Hormonal Imbalance

We humans are exposed to many threats in our day. Genetics, everyday stressors, our lifestyles, chemicals in our water, food and environment pose serious threats to our everyday wellbeing. We may feel out of sorts but not be able to give a description as to how our equilibrium is off.

Endocrine organs affected by imbalance may be thyroid, adrenal glands, ovaries, testes, breasts, pituitary

Some medical conditions related to hormone imbalance:
  • Hypothyroid, Hyperthyroid
  • Adrenal Insufficiency and Addison's
  • Polycystic Ovary Syndrome
  • Menopause
  • Breast health
  • Andropause
  • Weight Gain
  • Insulin Resistance
  • Menstruation
  • Fertility and Sexuality
General symptoms:
  • Acne
  • Fatigue
  • Insomnia
  • Sugar/salt cravings
  • Slow recovery from exercise
  • Exhaustion after a nights sleep
  • Tired in the afternoon
  • Need for caffeine to feel normal
  • Puffiness /fluid retention
  • Sensitive to drafts
  • Weight gain or loss
  • Dry skin
  • Constipation; loose stools
  • Altered cognition or memory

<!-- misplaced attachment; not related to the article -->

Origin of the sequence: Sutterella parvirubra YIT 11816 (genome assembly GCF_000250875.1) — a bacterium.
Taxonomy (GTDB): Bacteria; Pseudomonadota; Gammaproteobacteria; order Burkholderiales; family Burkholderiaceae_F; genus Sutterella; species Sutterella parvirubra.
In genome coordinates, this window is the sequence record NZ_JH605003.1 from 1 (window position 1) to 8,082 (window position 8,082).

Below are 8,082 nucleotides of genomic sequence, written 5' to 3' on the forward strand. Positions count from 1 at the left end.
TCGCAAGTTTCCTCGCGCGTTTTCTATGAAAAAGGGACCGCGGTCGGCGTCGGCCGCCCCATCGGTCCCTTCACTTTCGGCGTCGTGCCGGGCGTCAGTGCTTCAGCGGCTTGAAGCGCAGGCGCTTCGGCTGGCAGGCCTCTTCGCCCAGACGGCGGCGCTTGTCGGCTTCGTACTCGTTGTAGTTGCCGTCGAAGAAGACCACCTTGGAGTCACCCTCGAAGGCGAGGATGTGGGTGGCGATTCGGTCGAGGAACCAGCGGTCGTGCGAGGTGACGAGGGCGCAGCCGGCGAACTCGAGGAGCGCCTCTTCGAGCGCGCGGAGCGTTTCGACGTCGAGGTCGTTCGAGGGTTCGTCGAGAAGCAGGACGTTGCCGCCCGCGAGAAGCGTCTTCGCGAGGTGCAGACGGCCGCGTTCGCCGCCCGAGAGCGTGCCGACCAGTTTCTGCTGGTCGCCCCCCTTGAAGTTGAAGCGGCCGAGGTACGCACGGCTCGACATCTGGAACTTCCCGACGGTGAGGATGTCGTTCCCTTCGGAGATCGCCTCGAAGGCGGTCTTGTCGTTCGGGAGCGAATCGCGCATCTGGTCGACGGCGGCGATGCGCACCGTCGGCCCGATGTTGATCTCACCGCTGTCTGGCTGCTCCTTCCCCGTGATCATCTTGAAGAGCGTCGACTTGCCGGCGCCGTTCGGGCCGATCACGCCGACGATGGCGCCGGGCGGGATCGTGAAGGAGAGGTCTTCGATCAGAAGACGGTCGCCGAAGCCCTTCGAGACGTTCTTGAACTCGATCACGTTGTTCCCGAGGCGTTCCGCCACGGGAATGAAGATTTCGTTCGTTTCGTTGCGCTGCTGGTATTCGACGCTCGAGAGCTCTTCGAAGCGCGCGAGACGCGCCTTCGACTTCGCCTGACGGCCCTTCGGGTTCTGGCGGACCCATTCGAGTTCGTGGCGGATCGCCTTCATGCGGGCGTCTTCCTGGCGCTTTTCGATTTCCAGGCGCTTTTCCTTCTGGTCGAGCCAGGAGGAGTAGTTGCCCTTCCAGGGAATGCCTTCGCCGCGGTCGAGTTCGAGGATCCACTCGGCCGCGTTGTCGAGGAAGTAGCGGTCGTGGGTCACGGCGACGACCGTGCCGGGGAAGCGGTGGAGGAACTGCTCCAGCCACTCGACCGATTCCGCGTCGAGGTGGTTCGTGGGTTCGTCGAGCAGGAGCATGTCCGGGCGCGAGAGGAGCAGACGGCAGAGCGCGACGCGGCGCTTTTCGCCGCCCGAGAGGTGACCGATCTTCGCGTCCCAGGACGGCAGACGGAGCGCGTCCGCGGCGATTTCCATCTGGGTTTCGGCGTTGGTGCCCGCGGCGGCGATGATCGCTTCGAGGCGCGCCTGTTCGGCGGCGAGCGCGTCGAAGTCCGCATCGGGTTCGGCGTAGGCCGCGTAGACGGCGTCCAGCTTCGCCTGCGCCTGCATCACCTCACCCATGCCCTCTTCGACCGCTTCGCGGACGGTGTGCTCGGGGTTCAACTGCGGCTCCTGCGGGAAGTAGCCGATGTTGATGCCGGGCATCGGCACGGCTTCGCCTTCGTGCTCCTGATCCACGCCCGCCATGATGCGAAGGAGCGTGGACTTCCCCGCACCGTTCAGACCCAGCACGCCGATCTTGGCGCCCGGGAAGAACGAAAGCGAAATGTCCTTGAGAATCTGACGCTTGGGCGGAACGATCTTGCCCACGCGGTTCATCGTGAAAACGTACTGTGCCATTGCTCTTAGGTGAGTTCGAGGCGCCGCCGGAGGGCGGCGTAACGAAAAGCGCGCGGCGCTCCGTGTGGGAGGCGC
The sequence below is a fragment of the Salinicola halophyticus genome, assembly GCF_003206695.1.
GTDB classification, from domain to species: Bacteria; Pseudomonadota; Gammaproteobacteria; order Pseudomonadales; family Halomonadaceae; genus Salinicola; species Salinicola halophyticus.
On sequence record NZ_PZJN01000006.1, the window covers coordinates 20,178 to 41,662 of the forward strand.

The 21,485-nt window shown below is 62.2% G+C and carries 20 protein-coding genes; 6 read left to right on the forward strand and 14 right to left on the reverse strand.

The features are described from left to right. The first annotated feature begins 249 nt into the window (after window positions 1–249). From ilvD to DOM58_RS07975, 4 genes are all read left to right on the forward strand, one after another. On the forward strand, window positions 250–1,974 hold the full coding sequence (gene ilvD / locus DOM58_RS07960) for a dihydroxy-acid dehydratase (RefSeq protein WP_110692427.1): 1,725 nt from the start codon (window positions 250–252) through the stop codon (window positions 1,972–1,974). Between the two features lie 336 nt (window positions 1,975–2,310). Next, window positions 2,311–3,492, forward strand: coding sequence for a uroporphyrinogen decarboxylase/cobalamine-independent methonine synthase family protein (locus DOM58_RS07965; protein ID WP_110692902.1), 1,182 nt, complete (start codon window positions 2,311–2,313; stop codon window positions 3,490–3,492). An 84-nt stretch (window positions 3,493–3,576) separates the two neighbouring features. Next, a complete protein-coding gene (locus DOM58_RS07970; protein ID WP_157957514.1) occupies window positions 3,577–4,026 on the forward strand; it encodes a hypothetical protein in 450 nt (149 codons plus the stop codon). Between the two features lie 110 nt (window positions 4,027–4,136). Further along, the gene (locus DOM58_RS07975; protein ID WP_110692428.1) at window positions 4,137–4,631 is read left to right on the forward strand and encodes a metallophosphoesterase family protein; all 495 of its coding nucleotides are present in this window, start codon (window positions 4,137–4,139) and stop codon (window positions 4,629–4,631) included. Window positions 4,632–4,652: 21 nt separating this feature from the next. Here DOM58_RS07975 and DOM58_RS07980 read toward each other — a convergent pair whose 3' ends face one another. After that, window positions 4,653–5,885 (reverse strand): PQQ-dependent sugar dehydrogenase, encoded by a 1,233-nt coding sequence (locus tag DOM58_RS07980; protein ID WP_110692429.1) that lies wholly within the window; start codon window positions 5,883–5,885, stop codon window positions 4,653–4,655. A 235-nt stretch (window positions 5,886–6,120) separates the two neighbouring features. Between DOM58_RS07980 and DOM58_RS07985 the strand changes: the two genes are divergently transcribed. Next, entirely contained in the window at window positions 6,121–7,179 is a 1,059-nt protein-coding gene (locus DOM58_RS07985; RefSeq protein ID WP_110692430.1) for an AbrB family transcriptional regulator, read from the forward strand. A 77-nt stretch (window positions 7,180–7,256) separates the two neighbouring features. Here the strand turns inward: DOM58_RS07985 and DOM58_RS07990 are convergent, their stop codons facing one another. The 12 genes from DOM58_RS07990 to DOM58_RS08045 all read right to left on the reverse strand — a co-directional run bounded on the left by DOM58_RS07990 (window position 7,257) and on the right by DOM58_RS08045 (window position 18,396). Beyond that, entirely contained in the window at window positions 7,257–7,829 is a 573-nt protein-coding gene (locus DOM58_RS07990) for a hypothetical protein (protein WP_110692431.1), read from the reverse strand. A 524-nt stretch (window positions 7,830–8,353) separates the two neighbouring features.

• Altered blood sugar/hypoglycemia
  • Allergies
  • Night sweats, hot flashes
  • Mood swings; anxiety; irritability
  • Breast swelling
  • Hirsutism
  • Erectile Dysfunction
  • Infertility

What do adrenal hormones do?

Cortisol
Cortisol belongs to a class of hormones called glucocorticoids, which affect almost every organ and tissue in the body. Cortisol's most important job is to help the body respond to stress. Among its many vital tasks, cortisol helps
  • maintain blood pressure and cardiovascular function
  • slow the immune system's inflammatory response
  • maintain levels of glucose — a form of sugar used for energy — in the blood
  • regulate the metabolism of proteins, carbohydrates, and fats
The amount of cortisol produced by the adrenals is precisely balanced. Like many other hormones, cortisol is regulated by the brain's hypothalamus and the pituitary gland. First, the hypothalamus releases a "trigger" hormone called corticotropin-releasing hormone (CRH) that signals the pituitary gland. The pituitary responds by sending out ACTH, which in turn stimulates the adrenal glands. The adrenal glands respond by producing cortisol. Completing the cycle, cortisol then signals back to both the pituitary and hypothalamus to decrease these trigger hormones.